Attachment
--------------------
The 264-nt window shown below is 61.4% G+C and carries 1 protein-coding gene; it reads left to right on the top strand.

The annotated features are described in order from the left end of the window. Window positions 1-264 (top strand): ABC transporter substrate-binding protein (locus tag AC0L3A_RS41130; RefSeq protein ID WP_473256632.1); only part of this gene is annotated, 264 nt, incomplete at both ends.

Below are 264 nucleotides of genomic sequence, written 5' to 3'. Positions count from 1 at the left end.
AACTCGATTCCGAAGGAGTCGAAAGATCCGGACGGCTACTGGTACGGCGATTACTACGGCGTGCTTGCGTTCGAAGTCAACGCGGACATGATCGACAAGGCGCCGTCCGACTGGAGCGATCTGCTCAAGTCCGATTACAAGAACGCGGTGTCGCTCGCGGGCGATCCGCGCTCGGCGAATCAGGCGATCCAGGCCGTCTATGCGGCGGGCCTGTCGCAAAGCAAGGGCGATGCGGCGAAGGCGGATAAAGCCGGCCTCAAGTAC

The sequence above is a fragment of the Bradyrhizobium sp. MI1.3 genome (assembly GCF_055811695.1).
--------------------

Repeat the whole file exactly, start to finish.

The 264-nt window shown below is 61.4% G+C and carries 1 protein-coding gene; it reads left to right on the top strand.

The annotated features are described in order from the left end of the window. Window positions 1-264 (top strand): ABC transporter substrate-binding protein (locus tag AC0L3A_RS41130; RefSeq protein ID WP_473256632.1); only part of this gene is annotated, 264 nt, incomplete at both ends.

Below are 264 nucleotides of genomic sequence, written 5' to 3'. Positions count from 1 at the left end.
AACTCGATTCCGAAGGAGTCGAAAGATCCGGACGGCTACTGGTACGGCGATTACTACGGCGTGCTTGCGTTCGAAGTCAACGCGGACATGATCGACAAGGCGCCGTCCGACTGGAGCGATCTGCTCAAGTCCGATTACAAGAACGCGGTGTCGCTCGCGGGCGATCCGCGCTCGGCGAATCAGGCGATCCAGGCCGTCTATGCGGCGGGCCTGTCGCAAAGCAAGGGCGATGCGGCGAAGGCGGATAAAGCCGGCCTCAAGTAC

The sequence above is a fragment of the Bradyrhizobium sp. MI1.3 genome (assembly GCF_055811695.1).